Jared Young

Gold Cup Team Preview: Canada by Jared Young

Despite having the worst FIFA Ranking in the tournament, Canada is a good bet to get out of Group B and advance to the quarterfinals for the first time since 2009. They have quietly been playing very solid soccer for the last year and collected a 5-4-2 (W-D-L) record in their last eleven matches, including impressive draws against Bulgaria, Iceland and Panama. They are 5-1-0 in their last six CONCACAF matches as well. 

How did they get here?
Canada is a co-host for the tournament and therefore an automatic qualifier. This marks their 12th Gold Cup appearance out of thirteen, so they were a good bet to qualify regardless.

What Group are they in?
They are in Group B, along with favorite Costa Rica, Jamaica, and El Salvador. The winner of the group will play the Group A runner-up (probably Panama), the runner-up will play the Group C runner-up (probably Trinidad & Tobago or Guatemala) and third place will play either the Group C (Mexico) or Group A (USA) winner.

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Mexico at USMNT: Klinsmann stays the course by Jared Young

By Jared Young (@jaredeyoung)

The USMNT avoided their trademark collapse on Wednesday and easily defeated their arch-rival Mexico by the classic score of dos a cero. The final score was about the only stat that changed however for Jurgen Klinsmann’s team, as the USA continued the style of play that has characterized their post-World Cup friendlies. Klinsmann continued to experiment with new players and played a conservative style focused on getting good shots while limiting the opponents’ quality chances. He said that he was starting to hone in on the Gold Cup and so fans might have expected the US would come out of their shell. Perhaps the surprise of the match was that they stayed the course, in what could be Klinsmann’s preferred strategy for the next cycle.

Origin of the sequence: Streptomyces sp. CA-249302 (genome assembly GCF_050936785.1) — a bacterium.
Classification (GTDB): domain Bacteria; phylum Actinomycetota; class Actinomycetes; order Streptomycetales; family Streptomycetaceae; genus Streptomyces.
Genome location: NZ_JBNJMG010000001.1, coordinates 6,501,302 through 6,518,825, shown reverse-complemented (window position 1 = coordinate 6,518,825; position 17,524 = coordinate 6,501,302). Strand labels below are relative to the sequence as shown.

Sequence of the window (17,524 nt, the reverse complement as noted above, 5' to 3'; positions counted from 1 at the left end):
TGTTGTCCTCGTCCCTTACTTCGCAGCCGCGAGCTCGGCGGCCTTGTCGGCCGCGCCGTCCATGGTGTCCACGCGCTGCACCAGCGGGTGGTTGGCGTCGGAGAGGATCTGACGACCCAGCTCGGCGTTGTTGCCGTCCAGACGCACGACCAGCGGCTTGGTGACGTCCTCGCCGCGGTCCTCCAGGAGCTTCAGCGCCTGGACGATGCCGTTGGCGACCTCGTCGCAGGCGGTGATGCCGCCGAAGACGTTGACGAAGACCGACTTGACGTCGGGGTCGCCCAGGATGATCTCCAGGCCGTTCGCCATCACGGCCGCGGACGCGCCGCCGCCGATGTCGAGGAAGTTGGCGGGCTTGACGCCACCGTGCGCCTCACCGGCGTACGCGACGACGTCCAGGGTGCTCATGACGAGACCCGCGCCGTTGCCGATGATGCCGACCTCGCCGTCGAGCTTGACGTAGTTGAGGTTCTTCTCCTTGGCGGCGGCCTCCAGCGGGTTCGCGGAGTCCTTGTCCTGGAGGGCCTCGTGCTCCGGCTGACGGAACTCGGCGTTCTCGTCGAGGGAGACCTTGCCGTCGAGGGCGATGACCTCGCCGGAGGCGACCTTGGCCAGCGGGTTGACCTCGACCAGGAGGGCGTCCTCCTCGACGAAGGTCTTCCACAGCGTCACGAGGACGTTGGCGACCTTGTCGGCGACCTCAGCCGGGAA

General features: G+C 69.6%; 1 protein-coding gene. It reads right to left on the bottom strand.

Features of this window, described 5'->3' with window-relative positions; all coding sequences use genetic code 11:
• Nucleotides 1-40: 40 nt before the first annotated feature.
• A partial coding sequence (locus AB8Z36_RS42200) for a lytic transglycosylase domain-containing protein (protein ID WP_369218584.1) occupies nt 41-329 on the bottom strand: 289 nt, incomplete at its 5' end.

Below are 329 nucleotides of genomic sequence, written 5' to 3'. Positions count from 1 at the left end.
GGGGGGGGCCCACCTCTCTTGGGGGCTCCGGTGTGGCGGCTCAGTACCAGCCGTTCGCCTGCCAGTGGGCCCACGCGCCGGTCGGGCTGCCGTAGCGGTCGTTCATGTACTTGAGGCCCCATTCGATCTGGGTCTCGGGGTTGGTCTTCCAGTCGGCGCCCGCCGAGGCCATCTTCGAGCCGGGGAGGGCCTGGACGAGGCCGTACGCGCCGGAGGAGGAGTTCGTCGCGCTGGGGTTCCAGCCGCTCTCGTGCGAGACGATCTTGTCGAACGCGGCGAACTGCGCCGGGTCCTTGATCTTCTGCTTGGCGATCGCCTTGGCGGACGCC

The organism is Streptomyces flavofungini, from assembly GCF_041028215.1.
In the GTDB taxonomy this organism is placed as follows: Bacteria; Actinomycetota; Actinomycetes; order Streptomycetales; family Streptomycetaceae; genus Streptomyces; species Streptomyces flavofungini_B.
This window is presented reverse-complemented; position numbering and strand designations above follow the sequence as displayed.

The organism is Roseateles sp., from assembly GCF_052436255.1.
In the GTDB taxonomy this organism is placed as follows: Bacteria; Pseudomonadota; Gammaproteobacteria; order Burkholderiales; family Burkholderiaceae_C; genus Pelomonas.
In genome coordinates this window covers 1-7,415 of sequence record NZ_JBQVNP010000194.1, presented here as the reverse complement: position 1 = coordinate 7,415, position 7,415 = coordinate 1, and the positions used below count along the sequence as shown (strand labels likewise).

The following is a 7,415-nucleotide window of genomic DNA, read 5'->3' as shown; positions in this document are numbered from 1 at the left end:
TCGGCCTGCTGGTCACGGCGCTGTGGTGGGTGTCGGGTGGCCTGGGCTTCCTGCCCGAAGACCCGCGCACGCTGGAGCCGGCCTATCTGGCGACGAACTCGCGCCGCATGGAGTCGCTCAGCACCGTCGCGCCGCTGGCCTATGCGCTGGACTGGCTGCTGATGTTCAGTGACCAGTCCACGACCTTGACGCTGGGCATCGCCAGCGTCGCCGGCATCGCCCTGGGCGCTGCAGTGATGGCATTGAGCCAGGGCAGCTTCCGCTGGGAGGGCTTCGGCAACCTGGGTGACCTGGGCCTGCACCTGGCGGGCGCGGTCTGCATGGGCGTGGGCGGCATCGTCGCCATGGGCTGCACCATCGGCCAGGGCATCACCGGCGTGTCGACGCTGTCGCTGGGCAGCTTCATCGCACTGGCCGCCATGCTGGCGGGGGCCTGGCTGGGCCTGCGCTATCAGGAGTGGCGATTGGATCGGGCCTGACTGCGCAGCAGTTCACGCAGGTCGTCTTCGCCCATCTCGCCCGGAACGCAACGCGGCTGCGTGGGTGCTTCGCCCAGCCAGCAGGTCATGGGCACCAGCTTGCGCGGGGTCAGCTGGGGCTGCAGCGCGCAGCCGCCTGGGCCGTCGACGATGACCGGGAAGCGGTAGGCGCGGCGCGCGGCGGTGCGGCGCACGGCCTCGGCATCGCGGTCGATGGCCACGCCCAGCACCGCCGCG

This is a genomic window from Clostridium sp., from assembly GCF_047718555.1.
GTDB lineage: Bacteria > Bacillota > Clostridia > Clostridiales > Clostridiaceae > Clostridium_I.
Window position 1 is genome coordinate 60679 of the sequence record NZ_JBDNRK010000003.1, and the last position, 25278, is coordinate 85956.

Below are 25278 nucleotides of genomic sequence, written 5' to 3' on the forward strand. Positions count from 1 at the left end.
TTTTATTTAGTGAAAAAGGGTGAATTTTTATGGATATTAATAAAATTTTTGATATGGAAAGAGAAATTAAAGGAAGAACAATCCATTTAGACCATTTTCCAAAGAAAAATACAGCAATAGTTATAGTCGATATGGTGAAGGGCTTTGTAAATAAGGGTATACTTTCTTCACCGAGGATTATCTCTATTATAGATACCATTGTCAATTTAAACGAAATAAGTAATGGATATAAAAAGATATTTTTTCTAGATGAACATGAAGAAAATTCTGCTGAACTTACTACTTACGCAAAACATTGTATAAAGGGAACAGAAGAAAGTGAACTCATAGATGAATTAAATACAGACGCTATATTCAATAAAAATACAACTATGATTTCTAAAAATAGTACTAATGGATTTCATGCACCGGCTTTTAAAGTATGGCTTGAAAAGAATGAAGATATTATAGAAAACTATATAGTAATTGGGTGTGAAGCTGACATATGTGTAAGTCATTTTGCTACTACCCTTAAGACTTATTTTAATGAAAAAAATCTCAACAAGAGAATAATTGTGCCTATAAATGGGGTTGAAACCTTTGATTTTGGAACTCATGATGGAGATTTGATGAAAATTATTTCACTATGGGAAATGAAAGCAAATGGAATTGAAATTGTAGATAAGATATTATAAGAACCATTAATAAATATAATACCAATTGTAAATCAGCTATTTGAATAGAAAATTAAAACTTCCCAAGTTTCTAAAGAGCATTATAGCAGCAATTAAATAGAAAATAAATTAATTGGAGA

Klinsmann went with a 4-4-2 diamond set up, while El Tri came out in a conservative 5-3-2 setup. Both teams offered very low defensive pressure to start the game before slowly opening up. Both teams combined for just 8 shots in the first half with only two being attempted inside the 18 yard box. There was just no space for either offense to operate.

In the second half as the teams opened up, it was brilliant play from Michael Bradley combined with a little luck and solid finishing that gave the US their only two goals of the game. Jordan Morris, a 20 year old, scored his first goal for the USMNT. Much will be made of Jordan being a college player but we need to remember that most of the best players in the world are not playing soccer in college. It’s simply not part of a good player’s development in any country but the US. Just over four years ago, the 2nd goal scorer of this match Juan Agudelo, scored a USMNT goal as a 17 year old. Did it matter that he was or was not in college? Heck, he wasn’t old enough to be in college. The media loves a good story but this country won’t show soccer maturity until we can bring that global perspective to the game. Celebrate a young player scoring and give that context, just please not that he’s choosing to play in college.